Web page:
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Monday, we’re talking about dystopias. Which means we’re talking about utopias. You can’t have one without the other. Dystopias are what you get when our ideas of societal perfection crash into reality and collapse on the flaws of human nature.

RadioWest divider.

Monday, we’re talking about dystopias. Which means we’re also talking about utopias. You can’t have one without the other. Whether political, environmental, or technological, literary or historical, dystopias are what you get when our ideas of societal perfection run up against the hard truths of reality and the flaws of human nature. We’ll discuss where the idea of dystopia comes from, what dystopian worlds look like, and what they say about who we are, what we hope for, and what we fear.

On Thursday, April 26, RadioWest and Plan B Theatre Company will present "Radio Hour Episode 12: Stand," a world premier dystopian radio drama written by Matthew Ivan Bennett. MORE INFORMATION


  • Gregory Claeys is Professor of the History of Political Thought at Royal Holloway, University of London. He's the author of several books of utopia and dystopia, including Dystopia: A Natural History [Indie bookstores|Amazon].
  • Matthew Ivan Bennett is a resident of Plan-B Theatre.

Dystopian Novels

We asked local bookseller Catherine Weller of Weller Book Works for a list of recommendations on dystopian novels. She lists her favorites here. The ones with asterisks are still on her "to read" list.

  • We by Yevgeny Zamyatin (1924)
  • The Trial by Franz Kafka (1925)
  • It Can’t Happen Here by Sinclair Lewis (1935)
  • Animal Farm by George Orwell (1945)
  • 1984 by George Orwell (1949)
  • Canticle for Liebowitz by Walter M. Miller, Jr. (1949)*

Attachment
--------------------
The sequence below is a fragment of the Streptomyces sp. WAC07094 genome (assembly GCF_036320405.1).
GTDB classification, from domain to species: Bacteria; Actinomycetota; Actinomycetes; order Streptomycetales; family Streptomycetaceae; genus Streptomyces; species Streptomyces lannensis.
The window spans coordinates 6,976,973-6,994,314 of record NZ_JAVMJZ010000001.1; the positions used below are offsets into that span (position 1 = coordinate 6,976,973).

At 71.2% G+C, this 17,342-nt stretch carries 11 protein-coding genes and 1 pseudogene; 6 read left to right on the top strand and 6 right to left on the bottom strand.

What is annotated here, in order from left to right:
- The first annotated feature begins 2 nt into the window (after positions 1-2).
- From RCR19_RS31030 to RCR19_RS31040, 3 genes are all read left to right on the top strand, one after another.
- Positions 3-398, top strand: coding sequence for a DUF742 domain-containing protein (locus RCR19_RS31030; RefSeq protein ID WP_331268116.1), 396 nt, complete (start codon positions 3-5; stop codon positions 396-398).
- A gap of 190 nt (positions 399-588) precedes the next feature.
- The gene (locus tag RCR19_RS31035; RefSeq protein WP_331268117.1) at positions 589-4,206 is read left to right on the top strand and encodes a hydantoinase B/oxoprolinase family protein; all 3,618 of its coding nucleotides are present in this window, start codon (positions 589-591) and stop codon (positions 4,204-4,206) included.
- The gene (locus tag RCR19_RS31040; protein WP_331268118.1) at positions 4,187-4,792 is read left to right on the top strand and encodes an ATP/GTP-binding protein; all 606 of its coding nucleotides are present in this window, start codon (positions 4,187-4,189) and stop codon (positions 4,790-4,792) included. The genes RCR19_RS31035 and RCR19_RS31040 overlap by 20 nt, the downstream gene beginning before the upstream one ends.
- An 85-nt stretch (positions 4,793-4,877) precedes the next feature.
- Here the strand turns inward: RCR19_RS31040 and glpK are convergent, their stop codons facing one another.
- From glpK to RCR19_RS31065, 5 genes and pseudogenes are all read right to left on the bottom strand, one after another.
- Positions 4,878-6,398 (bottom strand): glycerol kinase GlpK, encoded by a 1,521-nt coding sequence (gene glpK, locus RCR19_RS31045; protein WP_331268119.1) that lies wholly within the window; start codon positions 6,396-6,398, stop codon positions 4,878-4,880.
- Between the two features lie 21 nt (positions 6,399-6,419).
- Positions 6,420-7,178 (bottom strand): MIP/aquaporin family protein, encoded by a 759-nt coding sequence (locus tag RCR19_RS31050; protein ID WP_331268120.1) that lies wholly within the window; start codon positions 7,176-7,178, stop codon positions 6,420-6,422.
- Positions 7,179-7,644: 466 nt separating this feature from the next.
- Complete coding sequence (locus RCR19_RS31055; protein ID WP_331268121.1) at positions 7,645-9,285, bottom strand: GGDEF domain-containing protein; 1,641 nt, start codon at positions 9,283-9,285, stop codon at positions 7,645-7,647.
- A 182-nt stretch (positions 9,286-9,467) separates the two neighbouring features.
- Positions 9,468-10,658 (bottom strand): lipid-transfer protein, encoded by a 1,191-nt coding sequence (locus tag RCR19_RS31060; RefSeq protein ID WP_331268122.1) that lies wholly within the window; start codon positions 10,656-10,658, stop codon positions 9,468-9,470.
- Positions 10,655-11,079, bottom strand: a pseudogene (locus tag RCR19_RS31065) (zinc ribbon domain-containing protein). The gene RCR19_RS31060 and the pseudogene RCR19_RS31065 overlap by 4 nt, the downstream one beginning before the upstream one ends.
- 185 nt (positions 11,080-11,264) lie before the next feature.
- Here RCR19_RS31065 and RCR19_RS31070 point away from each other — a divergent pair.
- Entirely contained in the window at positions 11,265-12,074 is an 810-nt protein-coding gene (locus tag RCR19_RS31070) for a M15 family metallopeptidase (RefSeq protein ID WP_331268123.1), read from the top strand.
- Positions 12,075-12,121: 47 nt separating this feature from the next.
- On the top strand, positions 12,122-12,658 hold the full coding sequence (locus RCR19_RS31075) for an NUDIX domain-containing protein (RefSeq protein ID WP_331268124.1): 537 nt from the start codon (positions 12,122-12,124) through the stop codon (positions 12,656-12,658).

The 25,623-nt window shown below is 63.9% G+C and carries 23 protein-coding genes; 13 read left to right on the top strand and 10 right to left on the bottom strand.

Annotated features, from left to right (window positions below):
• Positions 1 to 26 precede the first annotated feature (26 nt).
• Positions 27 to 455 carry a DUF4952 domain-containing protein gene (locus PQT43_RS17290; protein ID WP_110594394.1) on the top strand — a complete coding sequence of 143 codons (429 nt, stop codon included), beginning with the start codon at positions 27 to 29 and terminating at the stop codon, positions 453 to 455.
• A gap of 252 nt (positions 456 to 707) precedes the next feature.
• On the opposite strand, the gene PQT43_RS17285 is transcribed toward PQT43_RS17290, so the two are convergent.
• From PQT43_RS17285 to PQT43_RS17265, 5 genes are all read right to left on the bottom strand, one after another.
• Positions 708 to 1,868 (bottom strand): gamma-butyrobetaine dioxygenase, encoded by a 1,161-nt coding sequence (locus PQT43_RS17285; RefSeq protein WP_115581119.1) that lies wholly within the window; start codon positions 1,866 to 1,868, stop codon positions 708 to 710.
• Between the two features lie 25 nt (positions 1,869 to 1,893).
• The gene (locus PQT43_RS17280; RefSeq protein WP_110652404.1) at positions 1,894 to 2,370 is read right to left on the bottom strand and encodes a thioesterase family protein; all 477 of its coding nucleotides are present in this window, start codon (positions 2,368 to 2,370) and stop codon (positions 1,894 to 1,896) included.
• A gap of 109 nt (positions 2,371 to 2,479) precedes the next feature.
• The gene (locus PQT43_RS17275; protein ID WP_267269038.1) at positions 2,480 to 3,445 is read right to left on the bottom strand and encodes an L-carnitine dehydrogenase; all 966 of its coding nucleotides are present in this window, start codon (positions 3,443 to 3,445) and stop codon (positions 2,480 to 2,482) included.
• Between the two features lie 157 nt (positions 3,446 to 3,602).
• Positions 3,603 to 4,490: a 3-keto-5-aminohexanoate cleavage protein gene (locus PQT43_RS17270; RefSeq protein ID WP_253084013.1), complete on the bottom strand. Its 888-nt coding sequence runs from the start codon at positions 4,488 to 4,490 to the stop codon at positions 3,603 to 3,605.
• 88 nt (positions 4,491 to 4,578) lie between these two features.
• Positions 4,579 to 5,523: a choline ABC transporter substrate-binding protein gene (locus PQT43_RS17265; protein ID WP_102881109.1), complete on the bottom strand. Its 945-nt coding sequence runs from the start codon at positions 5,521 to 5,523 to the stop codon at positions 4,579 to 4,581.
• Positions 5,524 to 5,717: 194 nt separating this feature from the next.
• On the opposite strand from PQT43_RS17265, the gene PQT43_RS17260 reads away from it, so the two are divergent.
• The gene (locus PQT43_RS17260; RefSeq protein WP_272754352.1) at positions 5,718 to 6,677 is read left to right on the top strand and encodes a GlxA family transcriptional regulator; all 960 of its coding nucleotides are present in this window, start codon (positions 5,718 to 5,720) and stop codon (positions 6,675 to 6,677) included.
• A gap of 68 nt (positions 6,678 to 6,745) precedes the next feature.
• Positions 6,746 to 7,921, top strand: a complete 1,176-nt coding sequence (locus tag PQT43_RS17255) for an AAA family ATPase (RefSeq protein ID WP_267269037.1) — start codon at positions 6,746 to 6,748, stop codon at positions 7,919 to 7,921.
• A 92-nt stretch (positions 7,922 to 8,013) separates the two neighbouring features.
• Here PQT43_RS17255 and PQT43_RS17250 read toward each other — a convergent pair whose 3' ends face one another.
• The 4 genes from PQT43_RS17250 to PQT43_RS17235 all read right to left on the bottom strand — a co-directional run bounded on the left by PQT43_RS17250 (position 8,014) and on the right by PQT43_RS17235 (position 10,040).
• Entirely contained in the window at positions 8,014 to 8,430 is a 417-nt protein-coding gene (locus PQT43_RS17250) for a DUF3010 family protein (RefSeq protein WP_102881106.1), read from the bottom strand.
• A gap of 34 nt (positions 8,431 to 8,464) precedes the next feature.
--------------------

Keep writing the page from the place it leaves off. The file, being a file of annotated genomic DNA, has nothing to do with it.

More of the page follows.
• Fahrenheit 451 by Ray Bradbury (1952)
  • Player Piano by Kurt Vonnegut (1952)
  • Man in the High Castle by Philip K. Dick (1962)
  • Cat’s Cradle by Kurt Vonnegut (1963)
  • Do Androids Dream of Electric Sheep? by Philip K. Dick (1968)
  • Dispossessed by Ursula K Le Guin (1974)*
  • Dhalgren by Samuel R. Delaney (1975)
  • High-Rise by J. G. Ballard (1975)*
  • Woman on the Edge of Time by Marge Piercy (1976)*
  • Neuromancer by William Gibson (1984)
  • Handmaid’s Tale by Margaret Atwood (1985)
  • Children of Men by P.D. James (1992)*
  • Snow Crash by Neal Stephenson (1992)*
  • Parable of the Sower by Octavia Butler (1993)
  • Oryx and Crake by Margaret Atwood (2003)
  • Plot Against America by Philip Roth (2004)*
  • Never Let Me Go by Kazuo Ishiguro (2005)*
  • Windup Girl by Paolo Bacigulupi (2009)
  • Who Fears Death by Nnedi Okorafor (2010)
  • Zero One by Colson Whitehead (2011)*
  • Annihilation by Jeff VanderMeer (2014)
  • On Such a Full Sea by Chang-Rae Lee (2014)
  • Fifth Season by N. K. Jemisin (2015)
  • Book of Joan by Lydia Yuknavitch (2017)*
  • Walkaway by Cory Doctorow (2017)
Doug Fabrizio has been reporting for KUER News since 1987, and became News Director in 1993. In 2001, he became host and executive producer of KUER's RadioWest, a one hour conversation/call-in show on KUER 90.1 in Salt Lake City. He has gained a reputation for his thoughtful style. He has interviewed everyone from Isabel Allende to the Dalai Lama, and from Madeleine Albright to Desmond Tutu. His interview skills landed him a spot as a guest host of the national NPR program, "Talk of the Nation." He has won numerous awards for his reporting and for his work with RadioWest and KUED's Utah NOW from such organizations as the Society of Professional Journalists, the Utah Broadcasters Association, the Public Radio News Directors Association and the Academy of Television Arts and Sciences.
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